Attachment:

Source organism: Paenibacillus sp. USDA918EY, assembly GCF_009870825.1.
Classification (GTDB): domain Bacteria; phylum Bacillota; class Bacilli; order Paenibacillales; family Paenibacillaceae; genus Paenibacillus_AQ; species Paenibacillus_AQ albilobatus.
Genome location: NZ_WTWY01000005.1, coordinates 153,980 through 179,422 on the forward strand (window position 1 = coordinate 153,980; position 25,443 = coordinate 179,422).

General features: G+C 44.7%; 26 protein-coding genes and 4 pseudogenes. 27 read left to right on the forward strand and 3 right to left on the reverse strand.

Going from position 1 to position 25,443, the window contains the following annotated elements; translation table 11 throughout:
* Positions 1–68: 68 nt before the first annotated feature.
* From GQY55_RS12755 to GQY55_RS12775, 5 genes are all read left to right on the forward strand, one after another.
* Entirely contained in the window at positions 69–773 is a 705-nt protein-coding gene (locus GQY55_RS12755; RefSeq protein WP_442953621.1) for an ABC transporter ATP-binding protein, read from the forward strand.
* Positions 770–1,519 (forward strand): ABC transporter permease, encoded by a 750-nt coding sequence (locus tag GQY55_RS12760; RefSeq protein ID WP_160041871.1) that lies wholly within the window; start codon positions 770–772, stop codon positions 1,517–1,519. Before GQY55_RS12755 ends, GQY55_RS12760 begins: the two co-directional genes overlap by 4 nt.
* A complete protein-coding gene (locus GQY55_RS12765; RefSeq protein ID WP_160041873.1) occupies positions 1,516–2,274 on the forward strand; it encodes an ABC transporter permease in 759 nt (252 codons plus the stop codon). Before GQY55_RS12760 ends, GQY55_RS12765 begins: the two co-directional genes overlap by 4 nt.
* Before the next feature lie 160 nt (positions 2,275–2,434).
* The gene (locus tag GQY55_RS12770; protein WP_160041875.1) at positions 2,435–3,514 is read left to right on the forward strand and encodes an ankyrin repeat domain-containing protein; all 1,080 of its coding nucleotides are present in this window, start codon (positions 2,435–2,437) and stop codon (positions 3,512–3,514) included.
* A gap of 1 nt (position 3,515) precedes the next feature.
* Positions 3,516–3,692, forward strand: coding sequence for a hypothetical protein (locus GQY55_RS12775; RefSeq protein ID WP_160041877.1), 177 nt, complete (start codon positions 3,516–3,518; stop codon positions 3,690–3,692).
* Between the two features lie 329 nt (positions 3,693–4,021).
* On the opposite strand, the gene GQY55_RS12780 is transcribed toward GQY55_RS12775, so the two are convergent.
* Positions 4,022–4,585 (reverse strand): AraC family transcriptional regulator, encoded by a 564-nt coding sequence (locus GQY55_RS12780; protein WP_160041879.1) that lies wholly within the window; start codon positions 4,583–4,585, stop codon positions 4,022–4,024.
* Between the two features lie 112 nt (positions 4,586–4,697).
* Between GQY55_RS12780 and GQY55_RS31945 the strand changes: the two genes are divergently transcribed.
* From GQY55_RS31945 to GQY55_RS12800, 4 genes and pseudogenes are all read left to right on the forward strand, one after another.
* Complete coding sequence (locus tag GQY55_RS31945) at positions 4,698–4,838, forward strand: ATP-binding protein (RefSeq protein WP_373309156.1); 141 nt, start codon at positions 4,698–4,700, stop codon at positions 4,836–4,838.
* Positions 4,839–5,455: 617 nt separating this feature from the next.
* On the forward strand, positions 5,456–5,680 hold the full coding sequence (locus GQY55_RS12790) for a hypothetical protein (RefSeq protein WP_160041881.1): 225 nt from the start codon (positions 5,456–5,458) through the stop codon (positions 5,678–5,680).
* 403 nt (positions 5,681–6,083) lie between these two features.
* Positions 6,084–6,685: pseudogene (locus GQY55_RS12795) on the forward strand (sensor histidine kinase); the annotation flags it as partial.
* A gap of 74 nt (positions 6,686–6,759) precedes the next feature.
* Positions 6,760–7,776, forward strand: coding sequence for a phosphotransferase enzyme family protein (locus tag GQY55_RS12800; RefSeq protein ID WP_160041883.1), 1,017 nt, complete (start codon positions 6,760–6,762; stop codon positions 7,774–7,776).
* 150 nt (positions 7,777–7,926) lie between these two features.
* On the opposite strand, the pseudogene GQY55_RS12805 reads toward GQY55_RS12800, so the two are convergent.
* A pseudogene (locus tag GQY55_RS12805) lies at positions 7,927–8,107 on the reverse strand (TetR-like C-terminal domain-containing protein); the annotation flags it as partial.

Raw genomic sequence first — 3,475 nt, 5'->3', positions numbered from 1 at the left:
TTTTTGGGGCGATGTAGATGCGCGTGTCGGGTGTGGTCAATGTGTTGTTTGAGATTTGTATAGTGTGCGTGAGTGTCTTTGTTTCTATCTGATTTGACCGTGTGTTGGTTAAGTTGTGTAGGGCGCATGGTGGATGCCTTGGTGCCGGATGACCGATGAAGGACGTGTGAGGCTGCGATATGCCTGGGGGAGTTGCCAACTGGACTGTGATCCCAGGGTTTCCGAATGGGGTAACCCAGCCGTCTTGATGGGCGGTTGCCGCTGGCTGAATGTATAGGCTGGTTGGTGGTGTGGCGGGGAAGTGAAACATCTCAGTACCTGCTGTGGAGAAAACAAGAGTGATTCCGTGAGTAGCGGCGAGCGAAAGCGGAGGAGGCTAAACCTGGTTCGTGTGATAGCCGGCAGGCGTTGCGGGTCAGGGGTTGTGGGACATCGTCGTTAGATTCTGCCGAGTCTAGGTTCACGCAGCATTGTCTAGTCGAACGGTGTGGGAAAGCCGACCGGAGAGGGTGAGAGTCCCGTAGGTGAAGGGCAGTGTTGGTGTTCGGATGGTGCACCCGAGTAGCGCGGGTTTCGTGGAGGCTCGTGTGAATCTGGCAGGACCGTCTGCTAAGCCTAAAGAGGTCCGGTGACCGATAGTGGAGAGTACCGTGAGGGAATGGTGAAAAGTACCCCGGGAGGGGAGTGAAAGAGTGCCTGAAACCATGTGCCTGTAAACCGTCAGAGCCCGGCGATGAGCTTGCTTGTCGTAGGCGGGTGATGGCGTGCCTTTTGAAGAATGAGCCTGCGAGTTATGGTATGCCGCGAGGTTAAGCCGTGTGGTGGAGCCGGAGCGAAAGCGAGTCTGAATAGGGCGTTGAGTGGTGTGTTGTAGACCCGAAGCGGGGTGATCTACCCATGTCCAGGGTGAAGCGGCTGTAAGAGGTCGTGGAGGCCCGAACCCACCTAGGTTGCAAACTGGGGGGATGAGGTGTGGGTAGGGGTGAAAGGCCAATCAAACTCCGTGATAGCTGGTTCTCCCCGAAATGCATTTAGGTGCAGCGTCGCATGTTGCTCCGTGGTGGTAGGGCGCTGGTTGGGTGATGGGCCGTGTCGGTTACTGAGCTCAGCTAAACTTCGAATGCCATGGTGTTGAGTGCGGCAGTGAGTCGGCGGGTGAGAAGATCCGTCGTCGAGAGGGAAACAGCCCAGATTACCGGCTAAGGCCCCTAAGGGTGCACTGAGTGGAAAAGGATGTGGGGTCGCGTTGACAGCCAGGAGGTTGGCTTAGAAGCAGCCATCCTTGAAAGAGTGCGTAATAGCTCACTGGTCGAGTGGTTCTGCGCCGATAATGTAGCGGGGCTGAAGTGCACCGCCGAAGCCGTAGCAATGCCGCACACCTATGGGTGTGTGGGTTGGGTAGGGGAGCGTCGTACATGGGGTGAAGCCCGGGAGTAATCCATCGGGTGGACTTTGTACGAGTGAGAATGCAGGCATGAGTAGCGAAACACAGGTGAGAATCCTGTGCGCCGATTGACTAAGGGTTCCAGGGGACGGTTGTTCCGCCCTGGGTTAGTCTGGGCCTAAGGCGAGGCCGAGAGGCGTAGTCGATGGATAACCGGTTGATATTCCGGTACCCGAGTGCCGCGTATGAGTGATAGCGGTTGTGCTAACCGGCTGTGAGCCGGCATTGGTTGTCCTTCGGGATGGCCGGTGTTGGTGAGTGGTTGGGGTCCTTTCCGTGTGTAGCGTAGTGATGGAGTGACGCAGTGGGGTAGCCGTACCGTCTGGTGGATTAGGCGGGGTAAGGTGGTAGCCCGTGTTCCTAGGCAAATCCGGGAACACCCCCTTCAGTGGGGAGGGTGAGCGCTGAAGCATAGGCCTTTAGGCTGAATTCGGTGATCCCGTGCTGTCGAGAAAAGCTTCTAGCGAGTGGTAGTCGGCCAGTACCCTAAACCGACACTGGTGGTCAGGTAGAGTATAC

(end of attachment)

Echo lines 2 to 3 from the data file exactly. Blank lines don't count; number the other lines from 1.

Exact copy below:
Classification (GTDB): domain Bacteria; phylum Bacillota; class Bacilli; order Paenibacillales; family Paenibacillaceae; genus Paenibacillus_AQ; species Paenibacillus_AQ albilobatus.
Genome location: NZ_WTWY01000005.1, coordinates 153,980 through 179,422 on the forward strand (window position 1 = coordinate 153,980; position 25,443 = coordinate 179,422).